Rep. G. K. Butterfield will leave the House of Representatives earlier than expected to take a new position as a lobbyist, the Daily Caller reported. The North Carolina Democrat previously announced his retirement would come when the new Congress is sworn in.
"I’m beginning a new job tomorrow," Butterfield announced Friday. "It’s another phase of my professional life, so I’m looking forward to it," he added.
"It will be a slower pace," he said. Butterfield is leaving days before the 118th Congress is scheduled to convene.
Redistricting left Butterfield's position in peril, and the long-time lawmaker chose not to run for re-election in the midterms. Instead, he announced his retirement in November 2021.
"It is time for me to retire, and allow the torch to be passed to someone who shares the values of the district, and continue the work I have labored so hard for the past 18 years," Butterfield said, according to Fox News. He had strong words for the redrawn voting map that put his Democrat stronghold back into play for the GOP.
"The map that was recently enacted by the legislature is a partisan map," Butterfield claimed. "It’s racially gerrymandered," he claimed.
"It will disadvantage African American communities all across the First Congressional District. I am disappointed, terribly disappointed with the Republican majority legislature for again gerrymandering our state’s congressional districts and putting their party politics over the best interests of North Carolinians," Butterfield chided.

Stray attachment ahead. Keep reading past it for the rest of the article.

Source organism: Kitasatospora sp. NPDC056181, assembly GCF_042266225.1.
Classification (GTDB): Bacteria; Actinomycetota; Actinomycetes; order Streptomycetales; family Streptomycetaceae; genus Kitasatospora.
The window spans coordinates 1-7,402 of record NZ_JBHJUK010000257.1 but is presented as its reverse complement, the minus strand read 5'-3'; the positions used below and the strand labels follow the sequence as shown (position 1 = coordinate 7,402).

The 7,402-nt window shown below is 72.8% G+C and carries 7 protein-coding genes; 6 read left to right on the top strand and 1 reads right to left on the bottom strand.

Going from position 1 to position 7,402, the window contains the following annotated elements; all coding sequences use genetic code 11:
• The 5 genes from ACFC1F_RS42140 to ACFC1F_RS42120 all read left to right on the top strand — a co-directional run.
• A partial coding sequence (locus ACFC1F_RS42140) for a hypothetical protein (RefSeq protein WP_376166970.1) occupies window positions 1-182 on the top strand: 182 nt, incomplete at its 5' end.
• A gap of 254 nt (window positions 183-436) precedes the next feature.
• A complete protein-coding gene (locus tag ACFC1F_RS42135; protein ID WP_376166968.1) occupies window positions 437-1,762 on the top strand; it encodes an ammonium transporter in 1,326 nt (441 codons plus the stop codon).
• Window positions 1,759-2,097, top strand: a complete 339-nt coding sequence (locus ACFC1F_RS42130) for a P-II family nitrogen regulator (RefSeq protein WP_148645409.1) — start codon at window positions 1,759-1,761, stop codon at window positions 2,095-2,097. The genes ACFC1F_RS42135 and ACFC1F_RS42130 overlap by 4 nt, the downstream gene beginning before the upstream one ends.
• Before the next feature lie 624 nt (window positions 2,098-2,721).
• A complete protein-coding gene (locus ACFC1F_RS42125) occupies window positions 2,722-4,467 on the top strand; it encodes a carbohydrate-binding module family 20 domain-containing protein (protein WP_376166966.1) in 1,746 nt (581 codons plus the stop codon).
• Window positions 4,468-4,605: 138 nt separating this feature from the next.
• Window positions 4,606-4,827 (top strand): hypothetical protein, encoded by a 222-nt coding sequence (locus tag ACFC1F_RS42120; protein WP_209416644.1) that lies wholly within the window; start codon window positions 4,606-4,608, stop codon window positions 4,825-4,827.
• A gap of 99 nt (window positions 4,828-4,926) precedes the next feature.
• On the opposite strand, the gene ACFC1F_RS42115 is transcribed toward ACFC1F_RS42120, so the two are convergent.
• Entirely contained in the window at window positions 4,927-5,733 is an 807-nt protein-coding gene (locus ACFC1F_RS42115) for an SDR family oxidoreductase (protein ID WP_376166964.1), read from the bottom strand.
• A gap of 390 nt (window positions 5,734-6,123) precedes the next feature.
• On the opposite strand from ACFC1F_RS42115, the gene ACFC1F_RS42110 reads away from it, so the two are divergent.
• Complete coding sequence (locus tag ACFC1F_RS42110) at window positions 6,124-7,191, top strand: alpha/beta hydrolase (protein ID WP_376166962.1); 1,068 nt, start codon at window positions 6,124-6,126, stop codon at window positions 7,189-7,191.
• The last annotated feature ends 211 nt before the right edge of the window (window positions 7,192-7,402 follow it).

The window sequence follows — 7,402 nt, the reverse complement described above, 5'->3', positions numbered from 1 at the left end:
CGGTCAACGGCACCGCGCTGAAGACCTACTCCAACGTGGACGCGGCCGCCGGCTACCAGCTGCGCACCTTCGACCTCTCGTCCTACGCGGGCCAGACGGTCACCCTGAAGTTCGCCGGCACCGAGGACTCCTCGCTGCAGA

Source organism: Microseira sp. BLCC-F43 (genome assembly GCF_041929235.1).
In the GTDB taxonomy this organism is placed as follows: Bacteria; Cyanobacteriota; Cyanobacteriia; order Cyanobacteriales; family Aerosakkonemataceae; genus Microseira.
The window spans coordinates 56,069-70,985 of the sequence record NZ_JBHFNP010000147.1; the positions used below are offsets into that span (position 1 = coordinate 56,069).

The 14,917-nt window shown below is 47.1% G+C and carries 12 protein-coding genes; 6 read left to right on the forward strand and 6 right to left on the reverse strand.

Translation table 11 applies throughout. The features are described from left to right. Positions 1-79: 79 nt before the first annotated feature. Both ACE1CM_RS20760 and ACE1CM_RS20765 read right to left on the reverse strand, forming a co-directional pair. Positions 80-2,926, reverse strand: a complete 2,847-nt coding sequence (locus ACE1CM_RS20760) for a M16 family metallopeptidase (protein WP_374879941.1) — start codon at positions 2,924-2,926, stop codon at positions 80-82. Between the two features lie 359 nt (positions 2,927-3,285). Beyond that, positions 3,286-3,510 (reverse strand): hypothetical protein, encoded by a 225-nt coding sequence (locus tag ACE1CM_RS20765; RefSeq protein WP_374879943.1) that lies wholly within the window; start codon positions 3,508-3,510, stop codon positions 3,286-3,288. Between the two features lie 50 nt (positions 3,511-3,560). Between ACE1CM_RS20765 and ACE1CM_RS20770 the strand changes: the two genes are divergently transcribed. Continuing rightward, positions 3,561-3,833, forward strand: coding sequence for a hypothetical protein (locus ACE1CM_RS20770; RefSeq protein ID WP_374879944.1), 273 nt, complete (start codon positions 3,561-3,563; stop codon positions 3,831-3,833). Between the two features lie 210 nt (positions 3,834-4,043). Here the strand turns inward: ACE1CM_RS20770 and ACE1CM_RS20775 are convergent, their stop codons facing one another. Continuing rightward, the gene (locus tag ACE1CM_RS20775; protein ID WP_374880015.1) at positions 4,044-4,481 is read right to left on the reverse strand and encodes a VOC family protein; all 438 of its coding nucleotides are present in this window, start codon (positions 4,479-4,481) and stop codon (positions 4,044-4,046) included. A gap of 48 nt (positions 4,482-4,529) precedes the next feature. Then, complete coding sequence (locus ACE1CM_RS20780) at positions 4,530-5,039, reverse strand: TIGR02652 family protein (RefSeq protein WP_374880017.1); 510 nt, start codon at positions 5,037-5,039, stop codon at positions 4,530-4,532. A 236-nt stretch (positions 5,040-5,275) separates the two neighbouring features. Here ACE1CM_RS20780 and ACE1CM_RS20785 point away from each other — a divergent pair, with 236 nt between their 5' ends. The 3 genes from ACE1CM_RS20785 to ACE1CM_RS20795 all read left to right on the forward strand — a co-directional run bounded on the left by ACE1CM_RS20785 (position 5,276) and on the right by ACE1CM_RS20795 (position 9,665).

Race is a particularly important issue for Butterfield, who served on the Congressional Black Caucus. "Tonight, we celebrated the retirement of our dear friend and colleague @GKButterfield known to us and so many as the honorary Historian of the CBC," the official CBC Twitter account said of his retirement.
"We celebrate you and your legacy, Congressman and we look forward to what’s ahead! Truly a gentleman and a scholar," the tweet said.
The North Carolina Supreme Court eventually struck down the new map that Butterfield objected to, the Associated Press reported. The map was redrawn, and the district remained Democratic following the midterms.
For the last 18 years, Butterfield had served as representative for North Carolina’s 1st Congressional District. Now that he's moved on, Butterfield was tight-lipped about which law firm he be working for as a lobbyist, the Epoch Times reported.
Lawmakers must wait one year after leaving Congress to lobby lawmakers there for obvious reasons. However, Butterfield was able to skirt the waiting period by working with the executive branch.
"I will be a senior advisor there," Butterfield said of his new firm. "There will be dozens of associates in the firm, and many of them are engaged in lobbying and so I will give them advice and counsel on effective lobbying both at the federal and state level," he added.
Although technically within the limits of the law, there is something untoward about lawmakers parlaying their public service for lucrative lobbying careers. Butterfield's new job will be less pressure, but the aim will be the same -- bilking taxpayers out of their money.